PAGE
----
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Old 07-27-2010, 08:39 PM   #5
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Default Re: A-way down South in Dixie

Quote:
Originally Posted by Furabo View Post
The town was "run by little old ladies."
And don't you dare cross them!
The phrase "Yes, ma'am" exists for a reason. <grin> Use it often.
Or they'll have a come to Jesus meeting with you.
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Old 07-27-2010, 09:37 PM   #6
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Default Re: A-way down South in Dixie

Quote:
Originally Posted by RevBob View Post

(Snip)

(You're going to get invited to church, and not in an ironic way.)

(Snip)
This is probably the strangest thing, for people from other areas of the country. A common conversation-starter when people first meet is the question, "So, what church do you go to?"

The concept that somebody wouldn't go to church at all doesn't really occur to them, right away. If you tell them that, they take a minute to adjust, and then some of the condescension peeks out. If you admit to atheism, the condescension gets much stronger.

Hmm. A lot of the counties are "dry," which means it's illegal to sell alcohol there. However, a fair number of the people in those counties do drink, and they'll cautiously feel you out to find out if you do, as well. As for social acceptability, a "beer-drinker" is just fine, so long as they keep it in their own home. Somebody who drinks "hard-likker" is considered a bit of a wild-child, unless it's "just wunce in a whahl." That said, just about everybody in a dry county who does drink likker knows somebody who knows somebody who can get you some moonshine.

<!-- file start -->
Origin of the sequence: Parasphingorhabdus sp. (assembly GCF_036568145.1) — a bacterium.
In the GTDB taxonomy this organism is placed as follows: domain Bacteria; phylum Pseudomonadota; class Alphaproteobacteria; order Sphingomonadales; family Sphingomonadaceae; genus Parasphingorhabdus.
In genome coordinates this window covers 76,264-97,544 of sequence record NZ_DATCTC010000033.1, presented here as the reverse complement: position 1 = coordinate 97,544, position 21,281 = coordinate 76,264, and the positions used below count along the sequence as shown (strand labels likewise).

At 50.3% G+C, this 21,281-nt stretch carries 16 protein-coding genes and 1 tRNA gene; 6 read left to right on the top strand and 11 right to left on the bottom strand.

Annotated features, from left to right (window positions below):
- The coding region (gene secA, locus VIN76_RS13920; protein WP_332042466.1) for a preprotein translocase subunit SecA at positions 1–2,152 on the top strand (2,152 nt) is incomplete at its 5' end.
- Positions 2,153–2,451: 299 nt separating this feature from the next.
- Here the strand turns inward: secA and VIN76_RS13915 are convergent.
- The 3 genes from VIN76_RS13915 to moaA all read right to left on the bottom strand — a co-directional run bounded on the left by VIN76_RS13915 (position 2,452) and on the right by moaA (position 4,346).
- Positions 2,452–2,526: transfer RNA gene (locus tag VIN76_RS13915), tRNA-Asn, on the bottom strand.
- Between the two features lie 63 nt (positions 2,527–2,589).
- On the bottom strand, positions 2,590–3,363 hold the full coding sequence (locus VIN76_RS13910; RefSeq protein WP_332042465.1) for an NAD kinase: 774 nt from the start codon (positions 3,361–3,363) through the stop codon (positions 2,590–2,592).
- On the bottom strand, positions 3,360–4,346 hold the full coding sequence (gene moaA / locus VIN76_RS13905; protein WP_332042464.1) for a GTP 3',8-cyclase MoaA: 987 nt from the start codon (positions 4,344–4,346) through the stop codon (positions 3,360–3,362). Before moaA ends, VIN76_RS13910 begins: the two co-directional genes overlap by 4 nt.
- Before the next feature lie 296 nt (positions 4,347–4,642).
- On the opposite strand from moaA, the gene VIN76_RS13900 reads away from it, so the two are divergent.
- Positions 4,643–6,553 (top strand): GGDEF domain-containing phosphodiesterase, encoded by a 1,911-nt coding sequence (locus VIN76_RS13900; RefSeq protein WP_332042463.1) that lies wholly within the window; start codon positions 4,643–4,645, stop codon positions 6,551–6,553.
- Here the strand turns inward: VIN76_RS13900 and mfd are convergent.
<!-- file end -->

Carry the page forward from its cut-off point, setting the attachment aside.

As for marijuana, nobody talks about it, but it grows excellently throughout the Old South. Basically, anywhere tobacco grows well, top-quality marijuana grows even better. So, you can get some dam' fine weed, down there, but you do not talk about it. Ever.

In a lot of the rural Appalachian towns, people learned a long time ago that lies get discovered sooner, rather than later. Everybody knows everybody else's business, all the time, anyway. So, brutal honesty is surprisingly prevalent, and sometimes a little tough to deal with. That means, if somebody tells you he's gonna kill you, you need to leave town or buy a gun. Now.

The cops can't be everywhere, all the time, and those country roads are dark and narrow, at night.